Although the idea of the pluralistic state theory was crystallized by English political philosophers such as G. D. H. Cole, J. N. Figgis and H. J. Laski, it has its origins in French and Italian philosophers preceding the French revolution, especially in the pamphlet of Sieyès, where the theory plays a prominent role. Sieyès argued that state centralized sovereignty was flawed and should undergo radical transformation towards a decentralized and federated form of authority, which means the dealings of society would be organized and operated by independent associations, and therefore society would be self-governed. A comprehensive collection of writings on the topic was released under "Pluralist Theory of the State". [1]

G. D. H. Cole Historian, economist, writer

George Douglas Howard Cole was an English political theorist, economist, writer and historian. As a libertarian socialist he was a long-time member of the Fabian Society and an advocate for the co-operative movement.

Harold Laski British academic

Harold Joseph Laski was a British political theorist, economist, author, and lecturer. He was active in politics and served as the chairman of the British Labour Party during 1945–1946, and was a professor at the London School of Economics from 1926 to 1950. He first promoted pluralism, emphasising the importance of local voluntary communities such as labour unions. After 1930, he shifted to a Marxist emphasis on class conflict and the need for a workers' revolution, which he hinted might be violent. Laski's position angered Labour leaders who promised a nonviolent democratic transformation. Laski's position on democracy came under further attack from Winston Churchill in the 1945 general election, and the Labour party had to disavow Laski, its chairman.

Modern equivalent theories building upon the ideas within pluralistic state theory are libertarian socialism and free-market anarchism. An example of the former is guild socialism, one of the founders of which is G. D. H. Cole mentioned above.

Libertarian socialism form of left-wing anarchism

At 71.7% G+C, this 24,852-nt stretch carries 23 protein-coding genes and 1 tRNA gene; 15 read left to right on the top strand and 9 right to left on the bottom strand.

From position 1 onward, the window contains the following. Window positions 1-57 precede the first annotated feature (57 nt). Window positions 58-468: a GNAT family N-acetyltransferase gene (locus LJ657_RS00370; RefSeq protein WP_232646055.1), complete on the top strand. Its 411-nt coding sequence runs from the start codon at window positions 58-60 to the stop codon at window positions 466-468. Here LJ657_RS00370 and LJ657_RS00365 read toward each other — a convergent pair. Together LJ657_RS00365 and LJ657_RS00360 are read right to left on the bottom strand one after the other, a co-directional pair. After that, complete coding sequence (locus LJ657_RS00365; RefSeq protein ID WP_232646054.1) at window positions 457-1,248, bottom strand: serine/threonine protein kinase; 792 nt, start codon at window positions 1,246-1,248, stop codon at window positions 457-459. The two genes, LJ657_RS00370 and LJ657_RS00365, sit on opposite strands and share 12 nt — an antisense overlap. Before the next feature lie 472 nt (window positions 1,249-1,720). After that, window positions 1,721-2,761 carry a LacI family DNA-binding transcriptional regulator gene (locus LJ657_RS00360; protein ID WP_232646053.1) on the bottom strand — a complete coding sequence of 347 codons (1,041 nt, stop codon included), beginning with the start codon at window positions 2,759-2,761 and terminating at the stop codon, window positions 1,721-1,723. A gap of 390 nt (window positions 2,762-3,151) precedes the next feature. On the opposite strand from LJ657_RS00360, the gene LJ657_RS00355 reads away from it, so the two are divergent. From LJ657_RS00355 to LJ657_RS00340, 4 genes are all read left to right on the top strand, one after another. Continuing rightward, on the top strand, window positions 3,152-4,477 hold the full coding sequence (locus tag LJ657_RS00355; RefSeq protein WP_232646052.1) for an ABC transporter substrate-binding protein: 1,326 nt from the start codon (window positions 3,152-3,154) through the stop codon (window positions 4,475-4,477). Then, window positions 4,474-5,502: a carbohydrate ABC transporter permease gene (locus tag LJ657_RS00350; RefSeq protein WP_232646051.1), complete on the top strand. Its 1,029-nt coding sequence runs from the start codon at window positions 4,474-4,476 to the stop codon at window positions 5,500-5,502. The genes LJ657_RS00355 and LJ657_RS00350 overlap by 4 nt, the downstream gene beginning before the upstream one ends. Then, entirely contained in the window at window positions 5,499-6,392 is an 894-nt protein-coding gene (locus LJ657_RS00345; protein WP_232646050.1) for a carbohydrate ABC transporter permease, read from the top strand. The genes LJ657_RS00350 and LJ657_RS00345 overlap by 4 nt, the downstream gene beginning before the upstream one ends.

Libertarian socialism is a group of anti-authoritarian political philosophies inside the socialist movement that rejects the conception of socialism as centralized state ownership and control of the economy. Libertarian socialism is close to and overlaps with left-libertarianism and criticizes wage labour relationships within the workplace, instead emphasizing workers' self-management of the workplace and decentralized structures of political organization.

Free-market anarchism, or market anarchism, includes several branches of anarchism that advocate an economic system based on voluntary market interactions without the involvement of the state. A branch of market anarchism is left-wing market anarchism such as mutualists or Gary Chartier and Kevin Carson, who consider themselves anti-capitalists and self identify as part of the socialist movement.

Guild socialism

Guild socialism is a political movement advocating workers' control of industry through the medium of trade-related guilds "in an implied contractual relationship with the public". It originated in the United Kingdom and was at its most influential in the first quarter of the 20th century. It was strongly associated with G. D. H. Cole and influenced by the ideas of William Morris.

See also

Estates of the realm broad social orders of the hierarchically conceived society recognised in the Middle Ages and Early Modern period in Christian Europe

The estates of the realm, or three estates, were the broad orders of social hierarchy used in Christendom from the medieval period to early modern Europe. Different systems for dividing society members into estates developed and evolved over time.

Pluralism as a political philosophy is the recognition and affirmation of diversity within a political body, which permits the peaceful coexistence of different interests, convictions, and lifestyles. While not all political pluralists advocate for a pluralist democracy, this is most common as democracy is often viewed as the most fair and effective way to moderate between the discrete values.